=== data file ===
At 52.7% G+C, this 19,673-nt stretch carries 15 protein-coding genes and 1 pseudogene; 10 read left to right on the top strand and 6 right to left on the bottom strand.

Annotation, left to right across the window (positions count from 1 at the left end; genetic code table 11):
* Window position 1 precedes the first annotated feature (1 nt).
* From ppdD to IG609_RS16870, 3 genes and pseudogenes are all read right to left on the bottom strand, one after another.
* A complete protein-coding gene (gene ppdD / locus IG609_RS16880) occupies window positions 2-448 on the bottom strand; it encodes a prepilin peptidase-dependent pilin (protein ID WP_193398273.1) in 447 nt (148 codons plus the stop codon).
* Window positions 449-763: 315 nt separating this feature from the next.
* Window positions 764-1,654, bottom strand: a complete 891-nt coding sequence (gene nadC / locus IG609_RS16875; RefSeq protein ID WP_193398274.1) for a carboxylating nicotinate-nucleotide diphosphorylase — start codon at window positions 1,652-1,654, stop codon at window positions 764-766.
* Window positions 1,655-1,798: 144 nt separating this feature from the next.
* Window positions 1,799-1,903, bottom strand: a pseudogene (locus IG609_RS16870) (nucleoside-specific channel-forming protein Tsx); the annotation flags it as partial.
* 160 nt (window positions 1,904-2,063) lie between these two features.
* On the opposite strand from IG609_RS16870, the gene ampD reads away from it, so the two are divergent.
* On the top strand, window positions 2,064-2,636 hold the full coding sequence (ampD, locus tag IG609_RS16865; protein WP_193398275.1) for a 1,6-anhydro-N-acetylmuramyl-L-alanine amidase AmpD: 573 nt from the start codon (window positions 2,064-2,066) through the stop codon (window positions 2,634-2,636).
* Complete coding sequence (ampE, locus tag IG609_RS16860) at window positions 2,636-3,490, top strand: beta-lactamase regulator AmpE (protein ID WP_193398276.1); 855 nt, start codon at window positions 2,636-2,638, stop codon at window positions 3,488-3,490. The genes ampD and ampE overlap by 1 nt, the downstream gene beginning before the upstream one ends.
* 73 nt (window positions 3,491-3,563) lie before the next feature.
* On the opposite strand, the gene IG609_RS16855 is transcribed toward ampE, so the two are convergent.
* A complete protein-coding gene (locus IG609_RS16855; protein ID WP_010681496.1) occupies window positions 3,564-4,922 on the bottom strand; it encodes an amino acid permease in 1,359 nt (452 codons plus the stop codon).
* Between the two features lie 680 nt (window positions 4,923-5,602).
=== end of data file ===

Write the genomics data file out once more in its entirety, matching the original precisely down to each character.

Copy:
At 52.7% G+C, this 19,673-nt stretch carries 15 protein-coding genes and 1 pseudogene; 10 read left to right on the top strand and 6 right to left on the bottom strand.

Annotation, left to right across the window (positions count from 1 at the left end; genetic code table 11):
* Window position 1 precedes the first annotated feature (1 nt).
* From ppdD to IG609_RS16870, 3 genes and pseudogenes are all read right to left on the bottom strand, one after another.
* A complete protein-coding gene (gene ppdD / locus IG609_RS16880) occupies window positions 2-448 on the bottom strand; it encodes a prepilin peptidase-dependent pilin (protein ID WP_193398273.1) in 447 nt (148 codons plus the stop codon).
* Window positions 449-763: 315 nt separating this feature from the next.
* Window positions 764-1,654, bottom strand: a complete 891-nt coding sequence (gene nadC / locus IG609_RS16875; RefSeq protein ID WP_193398274.1) for a carboxylating nicotinate-nucleotide diphosphorylase — start codon at window positions 1,652-1,654, stop codon at window positions 764-766.
* Window positions 1,655-1,798: 144 nt separating this feature from the next.
* Window positions 1,799-1,903, bottom strand: a pseudogene (locus IG609_RS16870) (nucleoside-specific channel-forming protein Tsx); the annotation flags it as partial.
* 160 nt (window positions 1,904-2,063) lie between these two features.
* On the opposite strand from IG609_RS16870, the gene ampD reads away from it, so the two are divergent.
* On the top strand, window positions 2,064-2,636 hold the full coding sequence (ampD, locus tag IG609_RS16865; protein WP_193398275.1) for a 1,6-anhydro-N-acetylmuramyl-L-alanine amidase AmpD: 573 nt from the start codon (window positions 2,064-2,066) through the stop codon (window positions 2,634-2,636).
* Complete coding sequence (ampE, locus tag IG609_RS16860) at window positions 2,636-3,490, top strand: beta-lactamase regulator AmpE (protein ID WP_193398276.1); 855 nt, start codon at window positions 2,636-2,638, stop codon at window positions 3,488-3,490. The genes ampD and ampE overlap by 1 nt, the downstream gene beginning before the upstream one ends.
* 73 nt (window positions 3,491-3,563) lie before the next feature.
* On the opposite strand, the gene IG609_RS16855 is transcribed toward ampE, so the two are convergent.
* A complete protein-coding gene (locus IG609_RS16855; protein ID WP_010681496.1) occupies window positions 3,564-4,922 on the bottom strand; it encodes an amino acid permease in 1,359 nt (452 codons plus the stop codon).
* Between the two features lie 680 nt (window positions 4,923-5,602).